Hence we are looking in the face, a people of about one-third or one quarter of our own numbers, and, according to some of the “patriotic” Anglo-Saxon writers, three quarters Indians, &c., having about one Mexican to twenty or thirty of us; and suddenly the bravery of certain persons is aroused, iwo thousand miles off, against that poor, ignorant, uneducated people, hardly alive after thirty years of revolutions, and three centuries of Spanish and Romish oppression. There is a training day in some village, the drums beat, the fifes squeel, the chicken's feathers stick high up on the felt hats and leather caps, the AngloSaxon spirit is roused, and nothing but blood can quiet it! New-England rum and Western whiskey combine to push on the mighty result. Temperance pledges luckily are not universal, or the last sparks of patriotic fire would have been extinguished irrecoverably. Cider-brandy, rye.gin, and boiled cider comes to the rescue, and old “ Pupperlo" is clamor. ous for “ glory."

The Present War Spirit. Whoever overlooks the war-spirit of a portion of our countrymen, will be forgetful of a very considerable, and a very dangerous in. gredient of our national character. We see it now displaying itself, in an unusual degree, because an opportunity is afforded by some prospects of a war with Mexico. We have

long had vaporing enough; and, in our opinŞion, some good, philanthropic, and even pa 3 cific men have unconsciously been hea ping { up fuel for a military combustion for several

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In all this, there is nothing mean, paltry nor cowardly. Ten men, even of the most vagabond character, would hardly think of falling upon one helpless, friendless, feeble ? victim. Certainly they would never hold meetings and pass resolutions beforehand, (any where out of Lexington,j proclaiming the wonderful glories of their enterprize. But when thousands applaud, and the matters is on a larger scale, some are found who will not blush. The Mexicans are fit objects for our compassion and philanthropic attention. Our superior blessings, social and political, have laid us under quite as many duties, as reasons for vaunting; and oh, that our AngloSaxon blood might not display itself wholly in the latter !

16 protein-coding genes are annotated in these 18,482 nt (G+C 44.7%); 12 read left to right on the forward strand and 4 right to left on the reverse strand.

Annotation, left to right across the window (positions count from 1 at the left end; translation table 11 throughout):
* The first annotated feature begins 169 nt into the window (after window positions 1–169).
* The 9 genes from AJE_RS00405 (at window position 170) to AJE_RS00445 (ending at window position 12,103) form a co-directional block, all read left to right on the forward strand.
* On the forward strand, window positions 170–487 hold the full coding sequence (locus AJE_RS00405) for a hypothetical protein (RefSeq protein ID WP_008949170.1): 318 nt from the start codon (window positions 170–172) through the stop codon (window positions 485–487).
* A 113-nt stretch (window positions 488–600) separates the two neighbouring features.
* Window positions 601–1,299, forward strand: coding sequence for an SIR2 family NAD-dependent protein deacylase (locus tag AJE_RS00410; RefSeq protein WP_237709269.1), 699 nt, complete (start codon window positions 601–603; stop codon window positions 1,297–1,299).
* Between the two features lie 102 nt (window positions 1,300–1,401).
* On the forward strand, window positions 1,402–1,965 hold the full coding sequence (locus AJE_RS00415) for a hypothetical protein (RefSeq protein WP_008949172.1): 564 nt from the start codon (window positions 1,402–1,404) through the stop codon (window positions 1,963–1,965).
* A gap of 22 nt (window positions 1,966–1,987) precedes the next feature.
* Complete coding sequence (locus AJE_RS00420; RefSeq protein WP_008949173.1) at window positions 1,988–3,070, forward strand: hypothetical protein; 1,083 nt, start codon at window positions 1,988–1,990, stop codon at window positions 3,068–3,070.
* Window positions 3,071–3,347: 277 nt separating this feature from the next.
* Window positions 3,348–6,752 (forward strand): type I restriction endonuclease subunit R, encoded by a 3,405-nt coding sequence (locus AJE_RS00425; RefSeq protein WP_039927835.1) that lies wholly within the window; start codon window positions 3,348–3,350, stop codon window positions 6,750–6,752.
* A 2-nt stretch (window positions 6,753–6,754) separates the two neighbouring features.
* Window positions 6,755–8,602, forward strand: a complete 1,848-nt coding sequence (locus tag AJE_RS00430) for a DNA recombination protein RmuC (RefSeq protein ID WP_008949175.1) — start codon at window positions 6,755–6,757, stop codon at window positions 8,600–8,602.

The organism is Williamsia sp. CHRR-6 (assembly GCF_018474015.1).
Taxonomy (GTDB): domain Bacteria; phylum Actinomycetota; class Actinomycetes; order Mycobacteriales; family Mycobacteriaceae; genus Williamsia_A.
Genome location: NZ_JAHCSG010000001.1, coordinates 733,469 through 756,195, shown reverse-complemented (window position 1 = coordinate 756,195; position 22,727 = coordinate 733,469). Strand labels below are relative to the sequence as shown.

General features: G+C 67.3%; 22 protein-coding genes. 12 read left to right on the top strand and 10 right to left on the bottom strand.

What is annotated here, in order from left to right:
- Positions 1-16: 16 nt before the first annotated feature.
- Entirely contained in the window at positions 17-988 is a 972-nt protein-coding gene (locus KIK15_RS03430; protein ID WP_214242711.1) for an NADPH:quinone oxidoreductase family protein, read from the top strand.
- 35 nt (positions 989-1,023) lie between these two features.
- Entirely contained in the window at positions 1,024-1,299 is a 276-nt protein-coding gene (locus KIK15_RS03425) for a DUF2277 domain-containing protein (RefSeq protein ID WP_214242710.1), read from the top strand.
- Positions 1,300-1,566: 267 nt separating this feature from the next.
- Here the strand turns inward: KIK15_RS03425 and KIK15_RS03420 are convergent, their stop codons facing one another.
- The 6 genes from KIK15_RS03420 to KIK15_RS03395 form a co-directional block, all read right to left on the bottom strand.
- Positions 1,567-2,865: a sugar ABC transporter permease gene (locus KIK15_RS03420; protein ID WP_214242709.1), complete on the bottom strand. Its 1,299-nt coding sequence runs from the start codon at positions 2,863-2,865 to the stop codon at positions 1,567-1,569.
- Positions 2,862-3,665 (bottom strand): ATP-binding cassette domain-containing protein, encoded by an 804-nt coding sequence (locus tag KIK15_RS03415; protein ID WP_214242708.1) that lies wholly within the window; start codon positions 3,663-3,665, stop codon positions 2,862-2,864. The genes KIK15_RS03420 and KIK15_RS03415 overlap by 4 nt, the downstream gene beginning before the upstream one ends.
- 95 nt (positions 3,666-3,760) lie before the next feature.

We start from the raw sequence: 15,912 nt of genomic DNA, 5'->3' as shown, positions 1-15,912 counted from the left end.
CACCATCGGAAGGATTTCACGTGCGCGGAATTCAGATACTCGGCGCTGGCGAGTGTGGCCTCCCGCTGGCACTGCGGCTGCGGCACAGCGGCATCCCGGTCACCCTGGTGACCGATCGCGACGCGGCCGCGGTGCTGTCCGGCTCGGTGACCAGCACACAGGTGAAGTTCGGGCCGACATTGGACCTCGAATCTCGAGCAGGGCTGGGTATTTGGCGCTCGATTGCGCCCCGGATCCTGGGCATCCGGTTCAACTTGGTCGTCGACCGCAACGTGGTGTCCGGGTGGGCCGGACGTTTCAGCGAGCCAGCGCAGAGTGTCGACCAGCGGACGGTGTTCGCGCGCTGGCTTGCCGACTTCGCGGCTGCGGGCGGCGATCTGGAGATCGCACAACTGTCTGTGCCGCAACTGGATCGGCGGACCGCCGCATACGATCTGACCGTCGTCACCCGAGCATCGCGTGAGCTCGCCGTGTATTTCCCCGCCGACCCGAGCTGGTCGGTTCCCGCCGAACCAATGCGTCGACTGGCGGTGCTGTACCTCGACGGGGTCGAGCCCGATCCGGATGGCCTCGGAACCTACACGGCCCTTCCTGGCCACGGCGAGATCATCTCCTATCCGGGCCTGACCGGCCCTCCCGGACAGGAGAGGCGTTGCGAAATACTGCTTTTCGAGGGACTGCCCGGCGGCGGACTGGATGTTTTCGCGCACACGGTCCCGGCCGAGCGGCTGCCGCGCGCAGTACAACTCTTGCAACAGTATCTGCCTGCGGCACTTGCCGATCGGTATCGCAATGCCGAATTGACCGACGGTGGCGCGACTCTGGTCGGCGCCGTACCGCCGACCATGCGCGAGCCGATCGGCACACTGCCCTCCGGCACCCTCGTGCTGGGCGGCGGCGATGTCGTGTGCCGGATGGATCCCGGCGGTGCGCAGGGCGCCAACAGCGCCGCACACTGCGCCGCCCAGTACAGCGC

bly passed through the hall and out at the front door, standing open at the time. Noi injury was sustained by Miss W. beyond a 3 shock which caused a sensation of numbness in the limb most exposed. Her foot was 3 not even burned by the lightning. Mr. W. S stood in the door-way a few feet from the fire-place, and felt the shock sensibly, but received no injury, although the lighining in its course, to all appearance, must have passed by him while standing in the door-way.

THE MAGNETIC TELEGRAPH through New Jersey, it is expected, will be completed by the 1st of December; also from Baltimore to Philadelphia in November; to form a continuous line of Telegraph from Washington 10 New York by the time Congress assembles. The important business of ihe next session will be reported in New York, by this arrangement, in fewer hours than it has heretofore taken days for it to reach us by Mail or Ex. press.

THE WHALING FLEET OF New LONDON, Conn., is again all absent from home. Twenty seven ships and barks, and two schooners, (ihe latter for the sealing business) have been fitted out there the present season. Of these, six ships and both the schooners, were newly purchased.